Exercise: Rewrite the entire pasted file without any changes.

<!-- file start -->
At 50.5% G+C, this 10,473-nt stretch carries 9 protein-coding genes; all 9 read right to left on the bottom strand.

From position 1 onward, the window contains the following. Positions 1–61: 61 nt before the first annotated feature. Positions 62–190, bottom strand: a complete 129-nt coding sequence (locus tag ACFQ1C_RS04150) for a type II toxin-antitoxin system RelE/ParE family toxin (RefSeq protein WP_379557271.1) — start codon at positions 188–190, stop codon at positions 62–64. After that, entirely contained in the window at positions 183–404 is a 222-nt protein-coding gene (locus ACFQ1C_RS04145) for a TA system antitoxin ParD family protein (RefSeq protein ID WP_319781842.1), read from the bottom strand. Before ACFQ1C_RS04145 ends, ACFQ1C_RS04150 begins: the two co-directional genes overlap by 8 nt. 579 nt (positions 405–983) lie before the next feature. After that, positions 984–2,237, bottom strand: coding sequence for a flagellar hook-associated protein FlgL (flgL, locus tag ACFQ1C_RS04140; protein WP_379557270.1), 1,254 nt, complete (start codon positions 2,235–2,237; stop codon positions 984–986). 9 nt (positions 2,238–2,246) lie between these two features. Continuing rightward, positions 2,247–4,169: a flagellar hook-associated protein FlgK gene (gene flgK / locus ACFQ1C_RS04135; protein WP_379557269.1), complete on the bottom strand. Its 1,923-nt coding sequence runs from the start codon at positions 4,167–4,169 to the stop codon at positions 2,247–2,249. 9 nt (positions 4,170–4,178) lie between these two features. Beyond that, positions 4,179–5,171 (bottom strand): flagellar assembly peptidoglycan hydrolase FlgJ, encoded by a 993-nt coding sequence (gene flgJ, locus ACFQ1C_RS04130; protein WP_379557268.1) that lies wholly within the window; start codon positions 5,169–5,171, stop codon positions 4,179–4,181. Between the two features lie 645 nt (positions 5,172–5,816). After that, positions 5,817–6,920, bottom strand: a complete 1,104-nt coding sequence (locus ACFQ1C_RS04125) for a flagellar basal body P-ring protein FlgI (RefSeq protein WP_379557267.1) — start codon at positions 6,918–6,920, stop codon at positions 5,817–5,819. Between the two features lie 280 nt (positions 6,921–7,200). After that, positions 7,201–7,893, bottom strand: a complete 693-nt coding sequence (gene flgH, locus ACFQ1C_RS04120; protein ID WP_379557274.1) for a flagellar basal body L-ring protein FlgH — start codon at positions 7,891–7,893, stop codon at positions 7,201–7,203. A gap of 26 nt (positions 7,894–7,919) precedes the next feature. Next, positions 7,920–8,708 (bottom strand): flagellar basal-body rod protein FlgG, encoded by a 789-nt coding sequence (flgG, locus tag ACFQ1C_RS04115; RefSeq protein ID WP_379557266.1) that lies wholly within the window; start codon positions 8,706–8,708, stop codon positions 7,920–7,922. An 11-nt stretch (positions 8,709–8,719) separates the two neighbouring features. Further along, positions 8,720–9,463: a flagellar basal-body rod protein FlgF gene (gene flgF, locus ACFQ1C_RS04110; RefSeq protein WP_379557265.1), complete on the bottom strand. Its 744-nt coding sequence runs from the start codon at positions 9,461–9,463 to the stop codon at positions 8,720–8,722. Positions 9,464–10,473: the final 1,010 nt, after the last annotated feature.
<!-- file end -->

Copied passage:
At 50.5% G+C, this 10,473-nt stretch carries 9 protein-coding genes; all 9 read right to left on the bottom strand.

From position 1 onward, the window contains the following. Positions 1–61: 61 nt before the first annotated feature. Positions 62–190, bottom strand: a complete 129-nt coding sequence (locus tag ACFQ1C_RS04150) for a type II toxin-antitoxin system RelE/ParE family toxin (RefSeq protein WP_379557271.1) — start codon at positions 188–190, stop codon at positions 62–64. After that, entirely contained in the window at positions 183–404 is a 222-nt protein-coding gene (locus ACFQ1C_RS04145) for a TA system antitoxin ParD family protein (RefSeq protein ID WP_319781842.1), read from the bottom strand. Before ACFQ1C_RS04145 ends, ACFQ1C_RS04150 begins: the two co-directional genes overlap by 8 nt. 579 nt (positions 405–983) lie before the next feature. After that, positions 984–2,237, bottom strand: coding sequence for a flagellar hook-associated protein FlgL (flgL, locus tag ACFQ1C_RS04140; protein WP_379557270.1), 1,254 nt, complete (start codon positions 2,235–2,237; stop codon positions 984–986). 9 nt (positions 2,238–2,246) lie between these two features. Continuing rightward, positions 2,247–4,169: a flagellar hook-associated protein FlgK gene (gene flgK / locus ACFQ1C_RS04135; protein WP_379557269.1), complete on the bottom strand. Its 1,923-nt coding sequence runs from the start codon at positions 4,167–4,169 to the stop codon at positions 2,247–2,249. 9 nt (positions 4,170–4,178) lie between these two features. Beyond that, positions 4,179–5,171 (bottom strand): flagellar assembly peptidoglycan hydrolase FlgJ, encoded by a 993-nt coding sequence (gene flgJ, locus ACFQ1C_RS04130; protein WP_379557268.1) that lies wholly within the window; start codon positions 5,169–5,171, stop codon positions 4,179–4,181. Between the two features lie 645 nt (positions 5,172–5,816). After that, positions 5,817–6,920, bottom strand: a complete 1,104-nt coding sequence (locus ACFQ1C_RS04125) for a flagellar basal body P-ring protein FlgI (RefSeq protein WP_379557267.1) — start codon at positions 6,918–6,920, stop codon at positions 5,817–5,819. Between the two features lie 280 nt (positions 6,921–7,200). After that, positions 7,201–7,893, bottom strand: a complete 693-nt coding sequence (gene flgH, locus ACFQ1C_RS04120; protein ID WP_379557274.1) for a flagellar basal body L-ring protein FlgH — start codon at positions 7,891–7,893, stop codon at positions 7,201–7,203. A gap of 26 nt (positions 7,894–7,919) precedes the next feature. Next, positions 7,920–8,708 (bottom strand): flagellar basal-body rod protein FlgG, encoded by a 789-nt coding sequence (flgG, locus tag ACFQ1C_RS04115; RefSeq protein ID WP_379557266.1) that lies wholly within the window; start codon positions 8,706–8,708, stop codon positions 7,920–7,922. An 11-nt stretch (positions 8,709–8,719) separates the two neighbouring features. Further along, positions 8,720–9,463: a flagellar basal-body rod protein FlgF gene (gene flgF, locus ACFQ1C_RS04110; RefSeq protein WP_379557265.1), complete on the bottom strand. Its 744-nt coding sequence runs from the start codon at positions 9,461–9,463 to the stop codon at positions 8,720–8,722. Positions 9,464–10,473: the final 1,010 nt, after the last annotated feature.